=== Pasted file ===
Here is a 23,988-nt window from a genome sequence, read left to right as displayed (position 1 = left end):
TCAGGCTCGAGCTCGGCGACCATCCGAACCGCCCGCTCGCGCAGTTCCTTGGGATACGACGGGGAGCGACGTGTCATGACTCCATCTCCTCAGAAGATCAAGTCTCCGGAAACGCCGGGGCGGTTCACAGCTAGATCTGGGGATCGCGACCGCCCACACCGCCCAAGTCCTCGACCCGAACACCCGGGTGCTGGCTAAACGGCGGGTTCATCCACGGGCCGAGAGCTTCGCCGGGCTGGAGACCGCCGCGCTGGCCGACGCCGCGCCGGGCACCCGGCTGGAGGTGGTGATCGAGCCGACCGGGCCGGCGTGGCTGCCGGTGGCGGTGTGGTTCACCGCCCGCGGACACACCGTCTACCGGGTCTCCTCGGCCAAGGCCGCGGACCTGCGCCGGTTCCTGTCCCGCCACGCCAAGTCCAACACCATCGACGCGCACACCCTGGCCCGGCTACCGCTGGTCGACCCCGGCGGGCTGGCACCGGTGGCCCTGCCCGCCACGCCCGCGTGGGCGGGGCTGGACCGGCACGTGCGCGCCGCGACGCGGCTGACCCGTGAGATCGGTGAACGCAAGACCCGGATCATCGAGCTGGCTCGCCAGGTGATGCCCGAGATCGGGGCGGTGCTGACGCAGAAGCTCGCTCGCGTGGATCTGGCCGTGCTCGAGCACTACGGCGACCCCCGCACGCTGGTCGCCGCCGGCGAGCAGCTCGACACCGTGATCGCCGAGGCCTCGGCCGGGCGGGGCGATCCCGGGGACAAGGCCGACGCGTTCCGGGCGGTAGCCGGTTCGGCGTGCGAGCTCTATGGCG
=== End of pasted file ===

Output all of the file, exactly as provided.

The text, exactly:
Here is a 23,988-nt window from a genome sequence, read left to right as displayed (position 1 = left end):
TCAGGCTCGAGCTCGGCGACCATCCGAACCGCCCGCTCGCGCAGTTCCTTGGGATACGACGGGGAGCGACGTGTCATGACTCCATCTCCTCAGAAGATCAAGTCTCCGGAAACGCCGGGGCGGTTCACAGCTAGATCTGGGGATCGCGACCGCCCACACCGCCCAAGTCCTCGACCCGAACACCCGGGTGCTGGCTAAACGGCGGGTTCATCCACGGGCCGAGAGCTTCGCCGGGCTGGAGACCGCCGCGCTGGCCGACGCCGCGCCGGGCACCCGGCTGGAGGTGGTGATCGAGCCGACCGGGCCGGCGTGGCTGCCGGTGGCGGTGTGGTTCACCGCCCGCGGACACACCGTCTACCGGGTCTCCTCGGCCAAGGCCGCGGACCTGCGCCGGTTCCTGTCCCGCCACGCCAAGTCCAACACCATCGACGCGCACACCCTGGCCCGGCTACCGCTGGTCGACCCCGGCGGGCTGGCACCGGTGGCCCTGCCCGCCACGCCCGCGTGGGCGGGGCTGGACCGGCACGTGCGCGCCGCGACGCGGCTGACCCGTGAGATCGGTGAACGCAAGACCCGGATCATCGAGCTGGCTCGCCAGGTGATGCCCGAGATCGGGGCGGTGCTGACGCAGAAGCTCGCTCGCGTGGATCTGGCCGTGCTCGAGCACTACGGCGACCCCCGCACGCTGGTCGCCGCCGGCGAGCAGCTCGACACCGTGATCGCCGAGGCCTCGGCCGGGCGGGGCGATCCCGGGGACAAGGCCGACGCGTTCCGGGCGGTAGCCGGTTCGGCGTGCGAGCTCTATGGCG